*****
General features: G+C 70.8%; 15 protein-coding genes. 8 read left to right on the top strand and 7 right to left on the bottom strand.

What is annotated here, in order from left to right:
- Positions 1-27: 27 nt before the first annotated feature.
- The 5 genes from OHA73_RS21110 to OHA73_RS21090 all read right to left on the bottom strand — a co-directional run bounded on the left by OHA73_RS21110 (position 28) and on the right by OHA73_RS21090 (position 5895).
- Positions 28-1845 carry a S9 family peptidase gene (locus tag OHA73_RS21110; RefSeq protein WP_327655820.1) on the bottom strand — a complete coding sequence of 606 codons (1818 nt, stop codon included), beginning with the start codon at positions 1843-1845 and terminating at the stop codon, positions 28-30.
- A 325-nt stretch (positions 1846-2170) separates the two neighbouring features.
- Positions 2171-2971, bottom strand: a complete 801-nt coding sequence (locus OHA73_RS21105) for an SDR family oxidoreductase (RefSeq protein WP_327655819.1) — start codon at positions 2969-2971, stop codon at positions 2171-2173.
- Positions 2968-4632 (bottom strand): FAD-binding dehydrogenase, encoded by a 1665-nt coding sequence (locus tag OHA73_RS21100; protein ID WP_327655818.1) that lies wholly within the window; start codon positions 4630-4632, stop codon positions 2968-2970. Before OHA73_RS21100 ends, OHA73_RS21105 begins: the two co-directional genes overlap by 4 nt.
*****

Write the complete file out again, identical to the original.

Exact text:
General features: G+C 70.8%; 15 protein-coding genes. 8 read left to right on the top strand and 7 right to left on the bottom strand.

What is annotated here, in order from left to right:
- Positions 1-27: 27 nt before the first annotated feature.
- The 5 genes from OHA73_RS21110 to OHA73_RS21090 all read right to left on the bottom strand — a co-directional run bounded on the left by OHA73_RS21110 (position 28) and on the right by OHA73_RS21090 (position 5895).
- Positions 28-1845 carry a S9 family peptidase gene (locus tag OHA73_RS21110; RefSeq protein WP_327655820.1) on the bottom strand — a complete coding sequence of 606 codons (1818 nt, stop codon included), beginning with the start codon at positions 1843-1845 and terminating at the stop codon, positions 28-30.
- A 325-nt stretch (positions 1846-2170) separates the two neighbouring features.
- Positions 2171-2971, bottom strand: a complete 801-nt coding sequence (locus OHA73_RS21105) for an SDR family oxidoreductase (RefSeq protein WP_327655819.1) — start codon at positions 2969-2971, stop codon at positions 2171-2173.
- Positions 2968-4632 (bottom strand): FAD-binding dehydrogenase, encoded by a 1665-nt coding sequence (locus tag OHA73_RS21100; protein ID WP_327655818.1) that lies wholly within the window; start codon positions 4630-4632, stop codon positions 2968-2970. Before OHA73_RS21100 ends, OHA73_RS21105 begins: the two co-directional genes overlap by 4 nt.